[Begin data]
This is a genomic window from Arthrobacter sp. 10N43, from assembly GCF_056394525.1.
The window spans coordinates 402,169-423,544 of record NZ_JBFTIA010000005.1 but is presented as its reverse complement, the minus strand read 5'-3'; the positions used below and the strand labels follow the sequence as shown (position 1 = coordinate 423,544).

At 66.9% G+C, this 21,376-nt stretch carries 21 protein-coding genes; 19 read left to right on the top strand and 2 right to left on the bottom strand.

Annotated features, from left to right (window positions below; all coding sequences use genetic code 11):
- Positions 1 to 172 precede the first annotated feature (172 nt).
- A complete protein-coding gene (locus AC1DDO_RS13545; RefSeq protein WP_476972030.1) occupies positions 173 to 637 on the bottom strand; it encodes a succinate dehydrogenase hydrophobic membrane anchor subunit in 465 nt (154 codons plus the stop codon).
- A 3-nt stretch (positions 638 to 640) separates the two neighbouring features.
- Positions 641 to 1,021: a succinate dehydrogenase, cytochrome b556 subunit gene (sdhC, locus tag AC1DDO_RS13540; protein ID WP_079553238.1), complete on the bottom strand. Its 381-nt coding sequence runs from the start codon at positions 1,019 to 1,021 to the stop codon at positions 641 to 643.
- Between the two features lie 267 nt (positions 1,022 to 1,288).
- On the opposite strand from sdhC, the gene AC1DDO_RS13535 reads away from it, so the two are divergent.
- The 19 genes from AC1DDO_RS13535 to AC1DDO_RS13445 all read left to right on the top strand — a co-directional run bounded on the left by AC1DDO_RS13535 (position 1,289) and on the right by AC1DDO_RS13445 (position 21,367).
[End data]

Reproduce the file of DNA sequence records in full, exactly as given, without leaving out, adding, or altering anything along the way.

This is a genomic window from Arthrobacter sp. 10N43, from assembly GCF_056394525.1.
The window spans coordinates 402,169-423,544 of record NZ_JBFTIA010000005.1 but is presented as its reverse complement, the minus strand read 5'-3'; the positions used below and the strand labels follow the sequence as shown (position 1 = coordinate 423,544).

At 66.9% G+C, this 21,376-nt stretch carries 21 protein-coding genes; 19 read left to right on the top strand and 2 right to left on the bottom strand.

Annotated features, from left to right (window positions below; all coding sequences use genetic code 11):
- Positions 1 to 172 precede the first annotated feature (172 nt).
- A complete protein-coding gene (locus AC1DDO_RS13545; RefSeq protein WP_476972030.1) occupies positions 173 to 637 on the bottom strand; it encodes a succinate dehydrogenase hydrophobic membrane anchor subunit in 465 nt (154 codons plus the stop codon).
- A 3-nt stretch (positions 638 to 640) separates the two neighbouring features.
- Positions 641 to 1,021: a succinate dehydrogenase, cytochrome b556 subunit gene (sdhC, locus tag AC1DDO_RS13540; protein ID WP_079553238.1), complete on the bottom strand. Its 381-nt coding sequence runs from the start codon at positions 1,019 to 1,021 to the stop codon at positions 641 to 643.
- Between the two features lie 267 nt (positions 1,022 to 1,288).
- On the opposite strand from sdhC, the gene AC1DDO_RS13535 reads away from it, so the two are divergent.
- The 19 genes from AC1DDO_RS13535 to AC1DDO_RS13445 all read left to right on the top strand — a co-directional run bounded on the left by AC1DDO_RS13535 (position 1,289) and on the right by AC1DDO_RS13445 (position 21,367).